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Brian Dougherty

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Everything posted by Brian Dougherty

  1. sounds like a good excuse to make a few folding knives
  2. Is this a gas or electric power unit? If it is electric, then a simple rule of thumb is 1kw of electrical power in for every HP of mechanical power generated. 50kw/240V = 208Amps, so I don't think you are likely to be able to run that in a residential environment. Admittedly, that rule of thumb is a bit pessimistic for larger motors, but what it doesn't cover is the inrush current. A motor that size may pull 10x it's rated current when starting starting under full load, and will do so long enough to blow breakers. If you have the power system to run it, then that is great. As has been pointed out, repair costs may be high enough to effectively make it a disposable unit. As for machines, I would be building a hydraulic twisting machine if I had room to put one.
  3. I Forgot to say that I'm happy you are going to try folders this year!
  4. I have the means to get some water cooled radius platens made. It would be expensive, but not terribly difficult to have the parts machined and heat treated. I'm not interested in doing this for money, but if there isn't a commercial option out there, and people want to talk about getting a batch made, we could work through what it would actually cost. I have less than zero interest in doing this if someone else already sells them, but that doesn't seem to be the case.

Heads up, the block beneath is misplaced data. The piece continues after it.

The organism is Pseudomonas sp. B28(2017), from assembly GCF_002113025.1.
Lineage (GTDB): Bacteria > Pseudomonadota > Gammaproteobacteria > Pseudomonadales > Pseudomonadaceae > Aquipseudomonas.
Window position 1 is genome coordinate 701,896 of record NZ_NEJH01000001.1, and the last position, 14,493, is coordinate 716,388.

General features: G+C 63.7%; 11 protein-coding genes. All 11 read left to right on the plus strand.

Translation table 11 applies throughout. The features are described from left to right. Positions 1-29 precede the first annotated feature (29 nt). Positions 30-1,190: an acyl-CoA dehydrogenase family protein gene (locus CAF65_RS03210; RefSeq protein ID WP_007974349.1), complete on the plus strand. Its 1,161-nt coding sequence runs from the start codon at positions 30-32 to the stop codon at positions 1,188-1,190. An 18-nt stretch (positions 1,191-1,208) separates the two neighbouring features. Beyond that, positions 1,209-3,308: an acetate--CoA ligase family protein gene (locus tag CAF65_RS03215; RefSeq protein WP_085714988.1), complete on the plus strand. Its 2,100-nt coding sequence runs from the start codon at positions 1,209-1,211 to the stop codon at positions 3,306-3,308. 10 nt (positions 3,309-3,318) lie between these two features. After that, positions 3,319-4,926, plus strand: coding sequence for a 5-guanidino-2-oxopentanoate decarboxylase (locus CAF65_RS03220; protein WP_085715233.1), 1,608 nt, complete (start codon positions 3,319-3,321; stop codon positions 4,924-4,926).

5. I've been using 1075 for my springs. I quench just like I do the blade, then temper the spring to 530F (276c). The spring usually gets tempered with the blade each cycle, and then one extra cycle at the higher temp, but I just do this for convenience and have no idea waht it does to the metallurgy. I've been using smaller pins than that, but I think it depends on the scale of the knife. Lately I have been using 1/16" (~1.5mm) pins to hold the scales on and the spring in place. I like using 1/8" (~3mm) pins for the pivot. My blades have been between 2.5" and 3". I literally use a 1.5oz hammer to peen the pins. Lots of light taps. I try to get the holes tighter than 0.1mm. Depending on the pin stock you are using, you may be able to get away with the exact drill size. Alternately, I use some 0.001" over-sized reamers.